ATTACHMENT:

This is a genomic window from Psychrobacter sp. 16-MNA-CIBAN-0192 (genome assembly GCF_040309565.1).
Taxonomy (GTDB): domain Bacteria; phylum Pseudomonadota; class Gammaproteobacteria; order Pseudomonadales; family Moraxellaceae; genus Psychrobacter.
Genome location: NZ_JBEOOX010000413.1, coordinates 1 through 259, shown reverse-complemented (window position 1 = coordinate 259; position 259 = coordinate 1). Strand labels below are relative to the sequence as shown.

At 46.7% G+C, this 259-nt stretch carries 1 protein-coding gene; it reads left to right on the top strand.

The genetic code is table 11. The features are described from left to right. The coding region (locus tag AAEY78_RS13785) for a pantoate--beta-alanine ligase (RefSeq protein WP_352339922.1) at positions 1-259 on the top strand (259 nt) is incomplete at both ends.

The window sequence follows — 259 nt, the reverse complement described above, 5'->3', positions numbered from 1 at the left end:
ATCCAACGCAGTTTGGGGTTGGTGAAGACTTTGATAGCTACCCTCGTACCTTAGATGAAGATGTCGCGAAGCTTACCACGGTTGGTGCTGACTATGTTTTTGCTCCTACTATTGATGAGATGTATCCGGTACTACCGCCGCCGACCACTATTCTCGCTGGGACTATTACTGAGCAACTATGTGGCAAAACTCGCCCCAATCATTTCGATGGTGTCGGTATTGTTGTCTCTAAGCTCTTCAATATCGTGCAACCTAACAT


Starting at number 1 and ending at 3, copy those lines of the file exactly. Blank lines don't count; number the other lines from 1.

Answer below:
This is a genomic window from Psychrobacter sp. 16-MNA-CIBAN-0192 (genome assembly GCF_040309565.1).
Taxonomy (GTDB): domain Bacteria; phylum Pseudomonadota; class Gammaproteobacteria; order Pseudomonadales; family Moraxellaceae; genus Psychrobacter.
Genome location: NZ_JBEOOX010000413.1, coordinates 1 through 259, shown reverse-complemented (window position 1 = coordinate 259; position 259 = coordinate 1). Strand labels below are relative to the sequence as shown.